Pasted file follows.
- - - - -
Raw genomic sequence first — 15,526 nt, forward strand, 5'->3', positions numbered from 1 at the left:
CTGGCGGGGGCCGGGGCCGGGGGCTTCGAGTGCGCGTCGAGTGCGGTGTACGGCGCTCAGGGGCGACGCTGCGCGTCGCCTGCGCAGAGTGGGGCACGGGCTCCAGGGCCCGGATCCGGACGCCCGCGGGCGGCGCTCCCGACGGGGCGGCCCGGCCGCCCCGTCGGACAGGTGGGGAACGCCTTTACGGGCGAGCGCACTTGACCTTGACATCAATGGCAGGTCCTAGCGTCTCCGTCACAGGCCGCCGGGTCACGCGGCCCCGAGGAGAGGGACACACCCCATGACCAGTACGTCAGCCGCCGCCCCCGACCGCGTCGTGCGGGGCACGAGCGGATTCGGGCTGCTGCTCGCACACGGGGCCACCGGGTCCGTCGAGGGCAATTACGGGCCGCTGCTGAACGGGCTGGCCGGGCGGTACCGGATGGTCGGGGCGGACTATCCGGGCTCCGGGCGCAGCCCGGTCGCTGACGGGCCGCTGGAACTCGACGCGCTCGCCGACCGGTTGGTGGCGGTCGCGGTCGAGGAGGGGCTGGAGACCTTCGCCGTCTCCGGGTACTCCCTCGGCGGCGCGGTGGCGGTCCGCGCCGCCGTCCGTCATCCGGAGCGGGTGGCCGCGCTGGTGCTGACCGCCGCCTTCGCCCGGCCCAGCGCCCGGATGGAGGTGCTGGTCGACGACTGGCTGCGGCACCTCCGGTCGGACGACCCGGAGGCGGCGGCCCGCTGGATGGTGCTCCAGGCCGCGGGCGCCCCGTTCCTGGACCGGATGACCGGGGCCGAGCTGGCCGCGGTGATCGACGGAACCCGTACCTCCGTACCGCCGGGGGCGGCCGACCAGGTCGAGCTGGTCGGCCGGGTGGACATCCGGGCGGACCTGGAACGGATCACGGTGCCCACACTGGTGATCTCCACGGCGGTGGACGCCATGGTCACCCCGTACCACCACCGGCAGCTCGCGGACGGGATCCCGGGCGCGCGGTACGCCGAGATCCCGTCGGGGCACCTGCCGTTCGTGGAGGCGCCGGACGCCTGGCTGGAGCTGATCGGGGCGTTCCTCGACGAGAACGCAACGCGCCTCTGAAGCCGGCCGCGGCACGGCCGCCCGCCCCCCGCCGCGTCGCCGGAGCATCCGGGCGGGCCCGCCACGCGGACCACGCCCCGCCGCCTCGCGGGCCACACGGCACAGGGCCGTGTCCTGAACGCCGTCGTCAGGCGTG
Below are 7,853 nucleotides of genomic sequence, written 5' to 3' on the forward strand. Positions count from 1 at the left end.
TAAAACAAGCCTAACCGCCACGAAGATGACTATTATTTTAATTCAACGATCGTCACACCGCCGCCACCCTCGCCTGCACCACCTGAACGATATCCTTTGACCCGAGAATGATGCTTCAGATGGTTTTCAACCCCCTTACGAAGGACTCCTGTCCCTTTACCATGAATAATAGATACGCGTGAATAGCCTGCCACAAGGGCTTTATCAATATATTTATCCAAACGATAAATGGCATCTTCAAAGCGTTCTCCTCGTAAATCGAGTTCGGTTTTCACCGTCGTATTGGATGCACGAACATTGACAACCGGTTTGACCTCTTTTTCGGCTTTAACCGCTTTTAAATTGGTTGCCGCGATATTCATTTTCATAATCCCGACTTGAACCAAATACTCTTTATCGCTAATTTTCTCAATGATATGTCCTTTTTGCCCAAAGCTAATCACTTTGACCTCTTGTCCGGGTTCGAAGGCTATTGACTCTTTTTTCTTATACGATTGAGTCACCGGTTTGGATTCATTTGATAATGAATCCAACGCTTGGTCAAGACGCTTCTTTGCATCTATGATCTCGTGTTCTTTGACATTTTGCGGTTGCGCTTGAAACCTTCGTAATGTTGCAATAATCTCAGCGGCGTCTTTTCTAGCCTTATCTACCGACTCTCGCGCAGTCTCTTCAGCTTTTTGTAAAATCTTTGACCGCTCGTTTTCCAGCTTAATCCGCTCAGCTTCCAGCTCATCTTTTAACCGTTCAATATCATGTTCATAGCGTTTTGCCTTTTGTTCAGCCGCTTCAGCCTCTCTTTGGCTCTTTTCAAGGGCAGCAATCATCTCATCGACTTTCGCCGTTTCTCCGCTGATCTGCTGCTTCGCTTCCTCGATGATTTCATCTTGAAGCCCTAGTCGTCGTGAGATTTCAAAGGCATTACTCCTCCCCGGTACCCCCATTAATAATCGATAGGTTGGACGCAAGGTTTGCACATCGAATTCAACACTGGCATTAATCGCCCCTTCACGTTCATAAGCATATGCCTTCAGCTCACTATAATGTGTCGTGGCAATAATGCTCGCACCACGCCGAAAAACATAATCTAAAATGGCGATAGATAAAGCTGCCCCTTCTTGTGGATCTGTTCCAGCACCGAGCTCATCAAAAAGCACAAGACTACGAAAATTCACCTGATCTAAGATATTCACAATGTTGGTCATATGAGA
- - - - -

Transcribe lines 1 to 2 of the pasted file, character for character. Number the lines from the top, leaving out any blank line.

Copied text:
Raw genomic sequence first — 15,526 nt, forward strand, 5'->3', positions numbered from 1 at the left:
CTGGCGGGGGCCGGGGCCGGGGGCTTCGAGTGCGCGTCGAGTGCGGTGTACGGCGCTCAGGGGCGACGCTGCGCGTCGCCTGCGCAGAGTGGGGCACGGGCTCCAGGGCCCGGATCCGGACGCCCGCGGGCGGCGCTCCCGACGGGGCGGCCCGGCCGCCCCGTCGGACAGGTGGGGAACGCCTTTACGGGCGAGCGCACTTGACCTTGACATCAATGGCAGGTCCTAGCGTCTCCGTCACAGGCCGCCGGGTCACGCGGCCCCGAGGAGAGGGACACACCCCATGACCAGTACGTCAGCCGCCGCCCCCGACCGCGTCGTGCGGGGCACGAGCGGATTCGGGCTGCTGCTCGCACACGGGGCCACCGGGTCCGTCGAGGGCAATTACGGGCCGCTGCTGAACGGGCTGGCCGGGCGGTACCGGATGGTCGGGGCGGACTATCCGGGCTCCGGGCGCAGCCCGGTCGCTGACGGGCCGCTGGAACTCGACGCGCTCGCCGACCGGTTGGTGGCGGTCGCGGTCGAGGAGGGGCTGGAGACCTTCGCCGTCTCCGGGTACTCCCTCGGCGGCGCGGTGGCGGTCCGCGCCGCCGTCCGTCATCCGGAGCGGGTGGCCGCGCTGGTGCTGACCGCCGCCTTCGCCCGGCCCAGCGCCCGGATGGAGGTGCTGGTCGACGACTGGCTGCGGCACCTCCGGTCGGACGACCCGGAGGCGGCGGCCCGCTGGATGGTGCTCCAGGCCGCGGGCGCCCCGTTCCTGGACCGGATGACCGGGGCCGAGCTGGCCGCGGTGATCGACGGAACCCGTACCTCCGTACCGCCGGGGGCGGCCGACCAGGTCGAGCTGGTCGGCCGGGTGGACATCCGGGCGGACCTGGAACGGATCACGGTGCCCACACTGGTGATCTCCACGGCGGTGGACGCCATGGTCACCCCGTACCACCACCGGCAGCTCGCGGACGGGATCCCGGGCGCGCGGTACGCCGAGATCCCGTCGGGGCACCTGCCGTTCGTGGAGGCGCCGGACGCCTGGCTGGAGCTGATCGGGGCGTTCCTCGACGAGAACGCAACGCGCCTCTGAAGCCGGCCGCGGCACGGCCGCCCGCCCCCCGCCGCGTCGCCGGAGCATCCGGGCGGGCCCGCCACGCGGACCACGCCCCGCCGCCTCGCGGGCCACACGGCACAGGGCCGTGTCCTGAACGCCGTCGTCAGGCGTG